Low pay and high unemployment have led many Armenian women to seek work beyond the country’s borders. Despite fears of trafficking, often abusive working conditions, and a closed border with Turkey, the allure of higher salaries have led thousands to leave Armenia, mainly to Russia and even Turkey — a country many consider an ‘enemy land’.
Far-right group the March of Georgians attacked three journalists from Rustavi 2 on Monday afternoon in Tbilisi. The attack was in response to an on-air joke by anchor Giorgi Gabunia about former Georgian Prime Minister, billionaire Bidzina Ivanishvili, his tree-collecting hobby, and Jesus Christ. [Read more…]
Having moved 2,000 kilometres to a new country, a small community of Pakistanis have built a new life for themselves in Azerbaijan. Even for those who have married locals, have Azerbaijani children, and say they are Azerbaijanis themselves, obtaining official recognition for this — citizenship — is not straightforward. [Read more…]
Southern Georgia’s Armenians are not well integrated. That men spend nine months of the year in Russia is a problem — it separates them from the rest of their country. [Read more…]
Although official figures show low levels of emigration, many young students and specialists from Azerbaijan appear to be moving abroad for work. This has led many in the country to begin to question: is there a new brain drain in Azerbaijan?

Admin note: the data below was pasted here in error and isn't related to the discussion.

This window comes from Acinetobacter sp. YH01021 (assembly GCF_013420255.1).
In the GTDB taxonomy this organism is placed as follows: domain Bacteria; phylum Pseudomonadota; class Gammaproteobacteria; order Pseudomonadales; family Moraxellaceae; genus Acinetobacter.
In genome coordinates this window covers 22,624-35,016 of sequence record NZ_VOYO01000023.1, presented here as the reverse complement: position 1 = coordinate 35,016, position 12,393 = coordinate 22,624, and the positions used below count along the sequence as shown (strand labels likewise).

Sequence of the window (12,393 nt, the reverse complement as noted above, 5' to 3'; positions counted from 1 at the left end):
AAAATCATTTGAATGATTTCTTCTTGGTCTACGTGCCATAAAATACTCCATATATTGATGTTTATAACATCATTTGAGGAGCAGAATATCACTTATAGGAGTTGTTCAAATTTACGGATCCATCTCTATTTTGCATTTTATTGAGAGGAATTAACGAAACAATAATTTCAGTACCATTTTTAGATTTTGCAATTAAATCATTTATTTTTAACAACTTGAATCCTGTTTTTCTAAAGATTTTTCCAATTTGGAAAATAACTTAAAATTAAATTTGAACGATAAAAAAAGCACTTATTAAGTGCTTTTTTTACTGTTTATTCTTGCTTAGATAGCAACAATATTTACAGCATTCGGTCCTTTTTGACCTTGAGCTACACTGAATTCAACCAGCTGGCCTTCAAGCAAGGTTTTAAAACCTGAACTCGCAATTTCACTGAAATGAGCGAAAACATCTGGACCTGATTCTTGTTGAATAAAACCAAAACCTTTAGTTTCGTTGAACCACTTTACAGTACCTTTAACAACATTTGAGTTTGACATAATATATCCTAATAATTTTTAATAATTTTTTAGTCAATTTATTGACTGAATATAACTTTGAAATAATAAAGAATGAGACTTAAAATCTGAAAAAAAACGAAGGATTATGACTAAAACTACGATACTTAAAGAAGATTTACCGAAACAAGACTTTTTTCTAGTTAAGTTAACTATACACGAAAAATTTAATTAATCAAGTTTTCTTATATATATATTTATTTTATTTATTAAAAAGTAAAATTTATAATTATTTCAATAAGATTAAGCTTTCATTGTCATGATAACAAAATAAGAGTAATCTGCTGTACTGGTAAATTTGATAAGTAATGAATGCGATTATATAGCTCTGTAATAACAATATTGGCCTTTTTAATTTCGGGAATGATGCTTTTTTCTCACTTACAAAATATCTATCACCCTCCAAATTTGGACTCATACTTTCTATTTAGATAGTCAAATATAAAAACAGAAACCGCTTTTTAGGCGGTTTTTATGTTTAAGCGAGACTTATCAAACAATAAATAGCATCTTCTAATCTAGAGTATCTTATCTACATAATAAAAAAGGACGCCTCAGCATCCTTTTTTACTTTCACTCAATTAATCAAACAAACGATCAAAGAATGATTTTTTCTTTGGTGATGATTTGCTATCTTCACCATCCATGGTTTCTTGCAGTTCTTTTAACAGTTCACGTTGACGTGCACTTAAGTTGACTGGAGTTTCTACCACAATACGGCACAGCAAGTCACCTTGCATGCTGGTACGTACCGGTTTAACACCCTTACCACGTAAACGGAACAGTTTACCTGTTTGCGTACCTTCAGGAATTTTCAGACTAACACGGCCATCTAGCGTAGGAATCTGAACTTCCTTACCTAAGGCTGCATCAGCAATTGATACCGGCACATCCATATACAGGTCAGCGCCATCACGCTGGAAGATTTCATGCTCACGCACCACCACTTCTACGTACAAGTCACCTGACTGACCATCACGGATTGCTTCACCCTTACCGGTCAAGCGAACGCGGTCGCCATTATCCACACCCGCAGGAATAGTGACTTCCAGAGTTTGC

With declining funding from the government, Armenia’s higher education system is facing crisis. On top of this, politicisation, outward migration, high fees for such a poor country, and a lack of clear strategy for the sector have left many experts worried.
At over 2,000 metres above sea level, in the last village before the northern mountain pass from Armenia to Nagorno-Karabakh, life in Sotk can be arduous. The village, which until 30 years ago was inhabited by Azerbaijanis, is now home to Armenians who fled their homes in Azerbaijan, though most of these have also moved on to greener pastures.
A string of changes in how identity documents are issued has left residents of Abkhazia’s Gali District feeling frustrated and powerless. OC Media spoke to a number of locals, who complained that widespread corruption and discrimination makes them feel unwelcome in their homeland.
Hundreds took to the streets in Tbilisi on 14 July, in a xenophobic, ethno-nationalist rally. The ‘March of Georgians’ railed against ‘illegal immigrants’, meaning anyone not Christian and white. But some on the far-right dissented against pro-Russian sentiments within the movement.
Young people from Kabardino-Balkaria have increasingly been leaving in droves. They move in search of better salaries and living conditions. In their place, more and more foreign labour migrants are arriving, but not all of them are welcomed with open arms.